Published on June 30th, 2015 | by Guest0
Identity Theft: Don’t Let It Happen to You or Your Customers
If you run a business that depends on a website, you already realize that maintaining a healthy website is a full-time job. If your website handles secure information like customer credit card numbers, email addresses, and passwords, you will need to be especially certain that you have a safe and secure website that your customers can trust. These days, there are a multiple ways that hackers can steal one’s personal information, so be sure you are taking every preventative measure you can.
For anyone who chooses to have any kind of customer interaction with a website, there are a few basic guidelines everyone should follow:
- Always double check the URL of any website you visit. There are sometimes imposter websites that will try to infiltrate a popular system to steal passwords and usernames. If, for example, you are trying to interact with the IRS, make sure you are looking at a .gov address. If for any reason you are unsure, call the organization to verify the URL you are seeing.
- Never give out your social security number unless necessary, such as when paying your taxes online. Whenever your social security number is requested, find out what it is going to be used for.
- Use different passwords and usernames for different websites. If you have trouble remembering, record everything on paper somewhere safe (it will be much less safe if stored somewhere on your computer, for example in a spreadsheet) or use a verified single-password app.
- Use malware removal software to protect you from any potentially harmful attacks. Your software should be scanning your computer regularly, but you should not ignore notifications, and if you see anything strange, run a manual check and remove anything suspicious.
- Make a regular habit of clearing the cache and cookies on your web browser.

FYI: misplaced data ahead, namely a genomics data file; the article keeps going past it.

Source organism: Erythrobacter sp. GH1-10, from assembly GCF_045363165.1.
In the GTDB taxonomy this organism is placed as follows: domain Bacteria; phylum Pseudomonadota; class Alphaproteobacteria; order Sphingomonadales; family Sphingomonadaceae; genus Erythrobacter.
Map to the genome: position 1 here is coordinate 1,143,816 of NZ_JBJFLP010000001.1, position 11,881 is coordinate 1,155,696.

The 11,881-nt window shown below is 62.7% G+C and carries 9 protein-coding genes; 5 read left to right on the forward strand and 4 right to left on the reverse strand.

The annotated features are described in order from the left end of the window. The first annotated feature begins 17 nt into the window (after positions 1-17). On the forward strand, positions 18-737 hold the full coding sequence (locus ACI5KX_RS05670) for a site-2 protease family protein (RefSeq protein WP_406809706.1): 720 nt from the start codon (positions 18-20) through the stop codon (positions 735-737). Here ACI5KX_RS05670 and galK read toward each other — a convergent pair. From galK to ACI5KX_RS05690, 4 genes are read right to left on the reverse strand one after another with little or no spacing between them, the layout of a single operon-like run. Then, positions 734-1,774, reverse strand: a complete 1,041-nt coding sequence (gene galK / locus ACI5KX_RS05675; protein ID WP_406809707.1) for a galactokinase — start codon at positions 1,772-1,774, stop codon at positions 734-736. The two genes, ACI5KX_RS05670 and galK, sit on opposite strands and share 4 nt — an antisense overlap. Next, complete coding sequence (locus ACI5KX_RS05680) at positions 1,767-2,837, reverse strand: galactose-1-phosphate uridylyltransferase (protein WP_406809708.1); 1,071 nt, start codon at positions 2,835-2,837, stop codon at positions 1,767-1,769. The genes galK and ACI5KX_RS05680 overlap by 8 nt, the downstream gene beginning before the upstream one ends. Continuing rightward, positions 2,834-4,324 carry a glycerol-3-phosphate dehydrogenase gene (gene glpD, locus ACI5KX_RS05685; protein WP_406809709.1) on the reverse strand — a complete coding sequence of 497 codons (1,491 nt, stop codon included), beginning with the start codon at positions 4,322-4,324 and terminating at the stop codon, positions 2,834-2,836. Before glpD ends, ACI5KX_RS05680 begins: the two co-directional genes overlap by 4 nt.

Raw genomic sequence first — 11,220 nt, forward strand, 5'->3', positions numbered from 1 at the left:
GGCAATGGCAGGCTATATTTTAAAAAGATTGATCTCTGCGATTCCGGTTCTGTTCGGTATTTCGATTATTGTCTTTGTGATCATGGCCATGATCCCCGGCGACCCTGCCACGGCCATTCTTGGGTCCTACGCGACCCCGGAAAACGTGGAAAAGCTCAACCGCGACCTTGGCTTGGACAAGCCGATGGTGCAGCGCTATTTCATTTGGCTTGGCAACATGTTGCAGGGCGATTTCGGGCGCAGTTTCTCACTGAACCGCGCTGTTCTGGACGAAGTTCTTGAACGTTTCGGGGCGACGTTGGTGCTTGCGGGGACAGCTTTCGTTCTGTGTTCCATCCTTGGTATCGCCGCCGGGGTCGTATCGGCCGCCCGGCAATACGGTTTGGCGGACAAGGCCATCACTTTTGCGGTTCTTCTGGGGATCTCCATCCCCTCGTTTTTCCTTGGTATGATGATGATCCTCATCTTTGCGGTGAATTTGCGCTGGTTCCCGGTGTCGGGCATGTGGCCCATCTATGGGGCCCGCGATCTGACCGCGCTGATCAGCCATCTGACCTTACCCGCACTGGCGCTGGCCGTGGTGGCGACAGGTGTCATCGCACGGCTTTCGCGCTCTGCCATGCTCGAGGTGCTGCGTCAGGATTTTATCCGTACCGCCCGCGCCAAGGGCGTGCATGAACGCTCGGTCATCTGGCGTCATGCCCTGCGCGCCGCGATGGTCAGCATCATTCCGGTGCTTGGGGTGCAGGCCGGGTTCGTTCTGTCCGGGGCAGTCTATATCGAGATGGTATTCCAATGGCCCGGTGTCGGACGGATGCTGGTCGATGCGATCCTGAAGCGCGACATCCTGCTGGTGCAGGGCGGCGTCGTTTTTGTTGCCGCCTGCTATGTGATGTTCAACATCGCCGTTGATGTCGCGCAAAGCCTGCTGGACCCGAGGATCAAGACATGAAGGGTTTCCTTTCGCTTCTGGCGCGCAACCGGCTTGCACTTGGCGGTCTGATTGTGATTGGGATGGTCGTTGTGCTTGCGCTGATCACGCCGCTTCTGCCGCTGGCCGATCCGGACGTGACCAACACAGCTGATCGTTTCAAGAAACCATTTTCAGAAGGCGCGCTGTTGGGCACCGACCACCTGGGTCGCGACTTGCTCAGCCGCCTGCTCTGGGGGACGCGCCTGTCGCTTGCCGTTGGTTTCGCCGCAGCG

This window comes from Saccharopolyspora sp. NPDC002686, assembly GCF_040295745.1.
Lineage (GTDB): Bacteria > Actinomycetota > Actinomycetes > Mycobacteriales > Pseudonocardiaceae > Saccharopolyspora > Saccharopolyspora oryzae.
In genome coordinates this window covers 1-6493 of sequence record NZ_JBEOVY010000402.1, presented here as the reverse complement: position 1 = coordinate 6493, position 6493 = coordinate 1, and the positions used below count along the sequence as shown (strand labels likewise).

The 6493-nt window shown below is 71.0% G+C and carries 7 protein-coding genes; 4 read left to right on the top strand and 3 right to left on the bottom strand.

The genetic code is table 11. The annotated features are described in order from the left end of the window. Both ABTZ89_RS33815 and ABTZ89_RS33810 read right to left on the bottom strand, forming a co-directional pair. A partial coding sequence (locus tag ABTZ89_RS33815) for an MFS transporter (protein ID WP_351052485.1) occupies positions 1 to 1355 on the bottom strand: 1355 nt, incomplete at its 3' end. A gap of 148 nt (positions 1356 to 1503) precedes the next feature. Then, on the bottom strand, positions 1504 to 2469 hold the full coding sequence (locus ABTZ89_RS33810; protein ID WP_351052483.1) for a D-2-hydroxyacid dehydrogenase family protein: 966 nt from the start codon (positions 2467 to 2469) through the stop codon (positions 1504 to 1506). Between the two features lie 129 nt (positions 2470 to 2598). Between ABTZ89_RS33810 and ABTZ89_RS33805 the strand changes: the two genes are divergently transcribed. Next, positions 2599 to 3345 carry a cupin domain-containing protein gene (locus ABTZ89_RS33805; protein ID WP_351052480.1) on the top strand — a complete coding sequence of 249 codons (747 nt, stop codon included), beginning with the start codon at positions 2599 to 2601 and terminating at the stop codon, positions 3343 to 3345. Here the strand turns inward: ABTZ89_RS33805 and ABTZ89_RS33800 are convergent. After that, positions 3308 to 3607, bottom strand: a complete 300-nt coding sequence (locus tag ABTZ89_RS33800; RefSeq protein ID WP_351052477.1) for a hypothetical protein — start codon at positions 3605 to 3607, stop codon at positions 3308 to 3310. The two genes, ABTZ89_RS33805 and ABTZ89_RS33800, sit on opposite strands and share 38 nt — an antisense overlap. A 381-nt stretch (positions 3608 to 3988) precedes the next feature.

- Choose secure passwords and usernames. As a rule, passwords should not be dictionary words and should include capital and lowercase letters as well as numbers and/or symbols. Passwords should generally be over eight characters long.
- Use private mode and/or a browser like Tor for best security and privacy.
Build a Strong Website
If you are currently in the development stage of your website, you should still actively make security a priority. Start by choosing a developer you can trust. Seek a professional referral and request work samples and references for any developers you vet. If, at any point, you are unsure about your developer, it’s okay to hire someone new.
As you get started with your developer, make sure that you have a clear system for how you will handle your questions and concerns. Discuss in advance how you will handle long-term problems. If problems arise and your website is facing an attack, who will be your support? Will this developer be available for long-term regular support or emergency support as needed?
You should also be certain that you are using secure hosting for your website. You can pay to have a server hosted at a colocation center or you can go through a company that will host your website for you. The amount of access you want to your server will depend on the amount of customization you need for your website. For most small businesses who do not need much complexity in their website, it is fine to use remote hosting. If you anticipate the need for ongoing hands-on management, it will make more sense to get your own server that is securely hosted as long as you have a full-time employee that can handle problems with your server. Unless you have an extremely safe and secured location, you will not want to host your own server.
Make sure your website requires very secure usernames and passwords. Have requirements for password length and character type to enforce a certain measure of security. Include a security reader so the customers can see how secure their passwords are.
Finally, and most importantly, make a daily habit of monitoring the health of your website. Manually check your website and regularly check it through programs like Google Webmaster Tools. The best way to minimize damage is to catch problems quickly and to address them right away. This will allow you to prevent damage to your customers, which will ensure they have a good experience and keep visiting your site in the future.